Sunday, September 16, 2012

PAGE THIRTY-SIX: meet the family

Joan's mother and father, Nesta and Llew, were kind and welcoming to me. Mr Sims was a newspaper man. He was chief subeditor on the Newcastle Morning Herald and a most interesting man. He gave good advice, but mostly waited to be asked.

I like this photo of them with their two girls, Joan and Kay, taken in England, before they came to Australia as Ten Pound Poms in December, 1963.

I had been brought up as a Baptist and teetotaller, and had been led to believe that all people who drank alcohol were raging drunks. Mum and Dad didn't teach us that, but we certainly got that impression from Sunday School and church.

When Nesta offered me a Christmas sherry, I wasn't sure what I'd get myself into if I accepted it.

I remembered being told about the progression from a man taking a drink to a drink taking a drink to a drink taking a man.

But, as I transpired, I thought it had the most revolting taste: whatever did people see in it? I still don't like sherry, but have learnt to enjoy other drinks. Joan's folks were very moderate drinkers. I remember Llew used to enjoy a drop of Ben Ean moselle or, what he used to call rough red, by which he meant cheap red wine (I think).

When I got my second car, which was a 1967 maroon Morris Mini Deluxe, it wasn't long before the brakes needed fixing. I took the car to a firm called Better Brakes and the mechanic said:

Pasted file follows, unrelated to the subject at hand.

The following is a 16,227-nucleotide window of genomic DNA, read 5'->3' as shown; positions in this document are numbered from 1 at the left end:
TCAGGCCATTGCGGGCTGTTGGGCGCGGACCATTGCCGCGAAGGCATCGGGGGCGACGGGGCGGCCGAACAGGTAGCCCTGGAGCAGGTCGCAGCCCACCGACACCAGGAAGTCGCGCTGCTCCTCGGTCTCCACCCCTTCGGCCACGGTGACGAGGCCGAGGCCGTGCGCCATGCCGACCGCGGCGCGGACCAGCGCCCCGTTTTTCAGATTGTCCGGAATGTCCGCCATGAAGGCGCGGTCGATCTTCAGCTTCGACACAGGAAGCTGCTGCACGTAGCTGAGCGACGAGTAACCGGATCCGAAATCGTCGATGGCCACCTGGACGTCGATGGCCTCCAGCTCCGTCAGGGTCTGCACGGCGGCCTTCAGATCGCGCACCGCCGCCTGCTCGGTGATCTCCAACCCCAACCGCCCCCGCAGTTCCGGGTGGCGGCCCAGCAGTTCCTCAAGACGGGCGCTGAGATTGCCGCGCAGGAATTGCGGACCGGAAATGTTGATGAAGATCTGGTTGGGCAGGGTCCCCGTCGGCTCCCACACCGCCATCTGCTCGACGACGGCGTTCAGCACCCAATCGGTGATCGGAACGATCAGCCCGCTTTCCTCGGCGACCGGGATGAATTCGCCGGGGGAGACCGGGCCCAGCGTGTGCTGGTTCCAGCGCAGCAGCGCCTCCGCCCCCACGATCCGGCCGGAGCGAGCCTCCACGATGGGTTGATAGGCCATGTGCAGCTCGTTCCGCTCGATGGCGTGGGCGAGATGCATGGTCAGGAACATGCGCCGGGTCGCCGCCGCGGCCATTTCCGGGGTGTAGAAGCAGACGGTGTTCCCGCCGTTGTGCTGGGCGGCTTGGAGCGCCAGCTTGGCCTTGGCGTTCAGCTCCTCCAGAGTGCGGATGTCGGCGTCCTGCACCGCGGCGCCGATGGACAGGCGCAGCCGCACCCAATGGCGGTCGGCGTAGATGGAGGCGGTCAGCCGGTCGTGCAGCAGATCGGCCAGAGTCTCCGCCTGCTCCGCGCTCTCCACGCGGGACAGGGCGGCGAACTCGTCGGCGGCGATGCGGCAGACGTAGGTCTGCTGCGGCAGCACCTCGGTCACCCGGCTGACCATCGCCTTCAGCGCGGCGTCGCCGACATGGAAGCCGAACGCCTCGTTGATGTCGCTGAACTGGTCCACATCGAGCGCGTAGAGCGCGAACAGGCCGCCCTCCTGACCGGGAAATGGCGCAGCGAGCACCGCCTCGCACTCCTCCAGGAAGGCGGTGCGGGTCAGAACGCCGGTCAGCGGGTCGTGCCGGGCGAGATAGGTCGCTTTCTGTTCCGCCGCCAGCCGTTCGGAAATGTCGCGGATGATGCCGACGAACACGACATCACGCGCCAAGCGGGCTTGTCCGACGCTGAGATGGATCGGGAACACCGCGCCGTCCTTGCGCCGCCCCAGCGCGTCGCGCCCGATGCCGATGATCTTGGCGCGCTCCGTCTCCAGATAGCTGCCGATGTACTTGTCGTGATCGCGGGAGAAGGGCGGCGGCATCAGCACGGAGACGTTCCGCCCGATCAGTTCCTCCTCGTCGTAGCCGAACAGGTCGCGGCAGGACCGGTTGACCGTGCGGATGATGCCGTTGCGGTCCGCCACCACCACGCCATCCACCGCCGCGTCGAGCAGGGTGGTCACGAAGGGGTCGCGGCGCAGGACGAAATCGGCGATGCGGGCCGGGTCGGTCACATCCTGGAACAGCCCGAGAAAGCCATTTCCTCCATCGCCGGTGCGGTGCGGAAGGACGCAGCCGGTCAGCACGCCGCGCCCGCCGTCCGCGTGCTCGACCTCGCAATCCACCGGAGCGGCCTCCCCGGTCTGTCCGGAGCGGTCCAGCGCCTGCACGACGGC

Bad news, mate: it'll cost you $220 to get it repaired.
That was a fortune to me: my Teacher's Scholarship was $28 per fornight! Llew gave me some very sensible advice. He told me to get a second opinion from Delore Motors, which was a Morris specialist. After looking at my car, the mechanic said:
Bad news, mate: it's going to be expensive. I think it will be about fifty bucks.
I was amazed at the difference in the two quotes. Guess which one I went with? But I was also pleasantly surprised when I went back to collect the mighty Min. The mechanic smiled and said:
You're in luck. Not as bad as we thought. Thirty-three dollars
Someone later explained to me that the brakes place made their money out of the parts they sold, and probably replaced parts that the other place didn't think needed to be taken out.

While I'm ferreting around in old family photos, I can't resist including this terrific one of Kay and Joan at Stonehenge in about 1958, in the days when the public were allowed in. Kay is five years older than Joan, and is a fellow music teacher. She was in fourth year at Newcastle Teacher's College and Conservatorium when I was in first year.

One very helpful thing Kay did for me, in my second year of Teachers' College, was to invite me to come to Glendale High School and teach a small guitar class. I could hardly play myself! But it was a good experience to be put in charge of a few students, before being thrown into the deep end in a classroom of thirty kids!

Talk about Qui docet, discit! (That's the motto of the NSW Teachers' Federation and means "the one who teaches, learns." These days they have put it into more contemporary English and render it as "It's amazing what you learn when you teach.")

I had a painful learning experience one week, when a girl called Narelle brought in her nylon string, acoustic guitar and asked me to restring it. She handed me some steel strings and I had no idea that they shouldn't be put on her guitar.

Bang! The bridge broke right off and her cheap nylon string guitar was ruined. My father used to say "You'll never learn younger."

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